Attendees of the 17th EUBP conference will also have the opportunity to participate in sessions covering best practices in food waste collection, a global perspective on standardisation, and end-of-life benefits of bio-based and compostable plastics. This year’s panel discussion, another programme highlight, will discuss the role of compostable plastics in the circular economy. Further sessions will focus on innovative applications towards sustainability, recent advances in bioplastics packaging, and on new developments in the field of bio-based building blocks.
In August 2022, TotalEnergies Corbion and Tomra Recycling embarked on a realistic, industrial sorting test with the goal of determining the sortability of PLA from municipal mixed plastic waste.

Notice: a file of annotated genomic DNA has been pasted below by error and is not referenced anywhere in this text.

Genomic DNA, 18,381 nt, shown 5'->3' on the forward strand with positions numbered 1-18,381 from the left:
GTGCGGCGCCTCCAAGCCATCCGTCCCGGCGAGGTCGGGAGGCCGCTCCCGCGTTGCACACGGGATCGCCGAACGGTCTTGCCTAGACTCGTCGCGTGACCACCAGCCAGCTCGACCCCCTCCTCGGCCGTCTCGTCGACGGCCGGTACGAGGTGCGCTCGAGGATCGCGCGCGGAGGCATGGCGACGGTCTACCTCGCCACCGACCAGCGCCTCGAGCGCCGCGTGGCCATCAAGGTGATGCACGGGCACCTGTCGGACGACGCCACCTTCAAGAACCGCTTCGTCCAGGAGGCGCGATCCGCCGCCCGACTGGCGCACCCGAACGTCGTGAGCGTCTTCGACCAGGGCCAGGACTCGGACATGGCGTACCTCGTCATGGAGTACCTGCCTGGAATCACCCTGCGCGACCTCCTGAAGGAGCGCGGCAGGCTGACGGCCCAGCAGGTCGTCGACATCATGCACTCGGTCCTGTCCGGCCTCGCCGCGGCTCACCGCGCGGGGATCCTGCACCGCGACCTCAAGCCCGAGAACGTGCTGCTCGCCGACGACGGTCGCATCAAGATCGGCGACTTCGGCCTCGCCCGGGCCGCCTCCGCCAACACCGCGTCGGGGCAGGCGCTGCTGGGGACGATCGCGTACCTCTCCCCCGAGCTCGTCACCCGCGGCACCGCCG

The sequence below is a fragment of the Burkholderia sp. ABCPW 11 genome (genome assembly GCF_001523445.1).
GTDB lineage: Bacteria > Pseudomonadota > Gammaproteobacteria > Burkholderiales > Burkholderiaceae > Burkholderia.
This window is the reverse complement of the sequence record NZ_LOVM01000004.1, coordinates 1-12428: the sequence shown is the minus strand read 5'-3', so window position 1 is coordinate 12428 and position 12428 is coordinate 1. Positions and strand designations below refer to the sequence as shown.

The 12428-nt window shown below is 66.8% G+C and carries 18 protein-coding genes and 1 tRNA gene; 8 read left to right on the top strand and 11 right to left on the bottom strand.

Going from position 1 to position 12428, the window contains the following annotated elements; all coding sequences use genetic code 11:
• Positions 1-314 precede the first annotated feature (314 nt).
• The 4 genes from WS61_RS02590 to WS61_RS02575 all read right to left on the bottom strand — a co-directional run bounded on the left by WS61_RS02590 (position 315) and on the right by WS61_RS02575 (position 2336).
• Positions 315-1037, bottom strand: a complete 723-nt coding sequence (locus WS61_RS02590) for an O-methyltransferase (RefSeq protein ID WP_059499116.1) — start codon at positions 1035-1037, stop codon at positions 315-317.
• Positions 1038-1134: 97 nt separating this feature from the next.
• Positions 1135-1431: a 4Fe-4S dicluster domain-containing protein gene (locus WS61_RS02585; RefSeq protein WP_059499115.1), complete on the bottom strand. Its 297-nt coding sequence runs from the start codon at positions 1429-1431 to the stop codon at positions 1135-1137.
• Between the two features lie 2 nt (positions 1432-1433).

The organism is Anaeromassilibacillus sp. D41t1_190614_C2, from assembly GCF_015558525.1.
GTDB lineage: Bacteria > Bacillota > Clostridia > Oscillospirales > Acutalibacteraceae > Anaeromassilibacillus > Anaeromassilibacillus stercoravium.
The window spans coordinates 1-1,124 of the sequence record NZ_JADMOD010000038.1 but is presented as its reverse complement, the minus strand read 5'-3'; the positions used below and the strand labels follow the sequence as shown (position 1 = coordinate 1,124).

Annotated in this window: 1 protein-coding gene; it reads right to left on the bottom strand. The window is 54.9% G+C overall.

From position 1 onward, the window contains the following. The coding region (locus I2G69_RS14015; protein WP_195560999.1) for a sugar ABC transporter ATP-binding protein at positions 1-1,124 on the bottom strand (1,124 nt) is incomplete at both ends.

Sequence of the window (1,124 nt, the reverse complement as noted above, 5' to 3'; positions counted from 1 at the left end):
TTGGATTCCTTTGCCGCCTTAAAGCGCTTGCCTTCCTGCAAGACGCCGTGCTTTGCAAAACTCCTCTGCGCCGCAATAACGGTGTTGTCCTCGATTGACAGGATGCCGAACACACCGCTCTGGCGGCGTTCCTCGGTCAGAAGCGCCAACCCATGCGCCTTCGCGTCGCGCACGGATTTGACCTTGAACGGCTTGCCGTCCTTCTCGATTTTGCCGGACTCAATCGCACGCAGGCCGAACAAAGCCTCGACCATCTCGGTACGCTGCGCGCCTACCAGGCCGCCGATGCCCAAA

The companies used a Near Infra-Red (NIR) sorting machine, for the test. The outcome was clear: once again, sorting PLA from other plastics waste proved to be both easy and straightforward.
PLA trays mixed with other post-consumer plastic items were able to be recovered in full, with very high purity at the Tomra centre in Mülheim-Kärlich, Germany.
It was also tested what happened when sorting out just the PET bottle fraction from the mixed plastics waste stream. Again, no PLA trays ended up in the PET stream.
“Plastic waste collectors and sorters know that using the infrared technology, PLA plastic products can easily be sorted from other municipal waste,” said Jürgen Priesters, SVP TOMRA Feedstock. “In closed loop environments, where PLA bottles and PLA cups are exclusively used, the amount of PLA is sufficiently high to also make it economically feasible to collect, sort and clean the PLA.”